College - Author 1

College of Architecture and Environmental Design

Department - Author 1

Construction Management Department

Degree Name - Author 1

BS in Construction Management



Primary Advisor/Subject Matter Expert (SME)

Scott Kelting, College of Architecture and Environmental Design, Construction Management Department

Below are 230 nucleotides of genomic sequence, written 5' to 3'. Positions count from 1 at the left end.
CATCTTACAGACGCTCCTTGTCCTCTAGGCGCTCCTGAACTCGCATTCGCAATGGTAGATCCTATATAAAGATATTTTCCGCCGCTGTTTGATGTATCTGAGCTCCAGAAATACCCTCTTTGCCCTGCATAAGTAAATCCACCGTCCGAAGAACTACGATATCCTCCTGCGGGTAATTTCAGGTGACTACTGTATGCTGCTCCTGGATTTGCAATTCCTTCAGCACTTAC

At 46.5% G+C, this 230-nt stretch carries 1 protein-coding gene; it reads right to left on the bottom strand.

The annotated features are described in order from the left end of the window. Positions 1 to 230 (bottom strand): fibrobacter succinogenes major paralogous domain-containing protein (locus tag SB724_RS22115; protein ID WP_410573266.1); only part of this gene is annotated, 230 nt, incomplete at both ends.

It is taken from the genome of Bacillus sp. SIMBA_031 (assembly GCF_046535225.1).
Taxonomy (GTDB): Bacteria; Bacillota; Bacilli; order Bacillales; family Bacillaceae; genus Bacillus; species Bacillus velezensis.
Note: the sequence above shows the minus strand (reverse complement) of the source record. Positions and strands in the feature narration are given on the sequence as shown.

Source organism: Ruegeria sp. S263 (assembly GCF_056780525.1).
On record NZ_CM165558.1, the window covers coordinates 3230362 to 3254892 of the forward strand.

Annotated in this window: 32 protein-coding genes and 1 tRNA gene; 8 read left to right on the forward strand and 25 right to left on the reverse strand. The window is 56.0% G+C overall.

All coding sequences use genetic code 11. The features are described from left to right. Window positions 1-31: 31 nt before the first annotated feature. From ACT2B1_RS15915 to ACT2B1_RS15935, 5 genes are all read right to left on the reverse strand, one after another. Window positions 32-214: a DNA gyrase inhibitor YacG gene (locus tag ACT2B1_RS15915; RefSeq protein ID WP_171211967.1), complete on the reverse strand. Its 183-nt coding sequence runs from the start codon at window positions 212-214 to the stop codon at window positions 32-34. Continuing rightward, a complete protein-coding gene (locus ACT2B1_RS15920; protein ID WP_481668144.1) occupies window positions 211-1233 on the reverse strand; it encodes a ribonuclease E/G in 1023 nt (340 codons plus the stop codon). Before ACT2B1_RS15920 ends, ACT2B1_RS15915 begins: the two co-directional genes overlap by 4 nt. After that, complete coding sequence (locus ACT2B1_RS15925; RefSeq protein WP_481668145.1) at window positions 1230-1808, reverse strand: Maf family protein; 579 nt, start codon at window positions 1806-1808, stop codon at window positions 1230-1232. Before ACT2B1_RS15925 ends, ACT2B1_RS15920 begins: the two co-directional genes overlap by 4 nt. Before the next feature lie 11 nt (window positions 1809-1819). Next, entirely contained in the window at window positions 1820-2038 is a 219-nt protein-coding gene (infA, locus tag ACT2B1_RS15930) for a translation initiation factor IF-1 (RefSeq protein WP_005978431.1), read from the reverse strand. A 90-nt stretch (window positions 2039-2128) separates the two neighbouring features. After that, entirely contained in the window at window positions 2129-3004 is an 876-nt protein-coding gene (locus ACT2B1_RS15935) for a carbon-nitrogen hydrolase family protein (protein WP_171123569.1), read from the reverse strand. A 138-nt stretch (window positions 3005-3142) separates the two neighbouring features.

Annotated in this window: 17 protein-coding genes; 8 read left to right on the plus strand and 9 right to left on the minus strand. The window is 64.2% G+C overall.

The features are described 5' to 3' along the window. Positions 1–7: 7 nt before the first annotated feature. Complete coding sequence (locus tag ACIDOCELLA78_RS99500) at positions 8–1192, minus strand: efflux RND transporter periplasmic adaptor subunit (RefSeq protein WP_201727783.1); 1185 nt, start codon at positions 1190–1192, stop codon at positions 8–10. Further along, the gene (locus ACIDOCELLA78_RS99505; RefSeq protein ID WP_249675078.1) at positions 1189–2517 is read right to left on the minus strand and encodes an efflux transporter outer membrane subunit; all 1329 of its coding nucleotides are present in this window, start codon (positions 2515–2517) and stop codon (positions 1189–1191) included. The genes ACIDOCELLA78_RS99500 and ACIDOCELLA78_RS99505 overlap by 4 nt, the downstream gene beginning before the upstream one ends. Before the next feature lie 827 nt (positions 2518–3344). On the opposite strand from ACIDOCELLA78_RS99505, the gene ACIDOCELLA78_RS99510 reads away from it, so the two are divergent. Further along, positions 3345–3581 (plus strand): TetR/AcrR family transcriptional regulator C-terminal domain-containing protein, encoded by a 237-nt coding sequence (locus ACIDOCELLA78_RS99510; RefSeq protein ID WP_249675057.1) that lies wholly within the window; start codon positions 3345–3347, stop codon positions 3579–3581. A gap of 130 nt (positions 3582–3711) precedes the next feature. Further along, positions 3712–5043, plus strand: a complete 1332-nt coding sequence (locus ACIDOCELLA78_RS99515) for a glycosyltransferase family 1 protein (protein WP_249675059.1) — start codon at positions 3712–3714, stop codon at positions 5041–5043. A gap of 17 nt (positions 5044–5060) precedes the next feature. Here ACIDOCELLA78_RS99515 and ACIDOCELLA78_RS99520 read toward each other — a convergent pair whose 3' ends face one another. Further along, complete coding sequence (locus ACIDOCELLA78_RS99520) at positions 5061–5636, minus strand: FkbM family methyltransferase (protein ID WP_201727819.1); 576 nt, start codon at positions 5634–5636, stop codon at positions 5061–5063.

In 2018, the United States generated 600 million tons of Construction and Demolition Waste (CDW) which was more than twice the amount of municipal solid waste produced. Excessive CDW puts a burden on already scarce landfills as well as the environment and the health of its inhabitants. Implementing waste management practices has historically been a challenge. The zero waste concept emerged as an innovative solution to CDW and refers to the elimination of waste throughout construction activity. It is the process of eliminating waste where possible, minimizing waste where feasible, and reusing materials which otherwise might become waste. Fully adopting a zero waste project has since been perceived as highly difficult to initiate and maintain since its inception. This paper has determined the ranking order of factors that generate CDW and whether the commercial construction industry in California is prepared to adopt zero waste strategies in the next 5 years in California. Data was collected through a survey of 38 California commercial construction professionals. The findings determined the top 5 causes of construction waste as well as establish that the commercial construction industry is indeed prepared to adopt zero waste strategies in the next 5 years in California.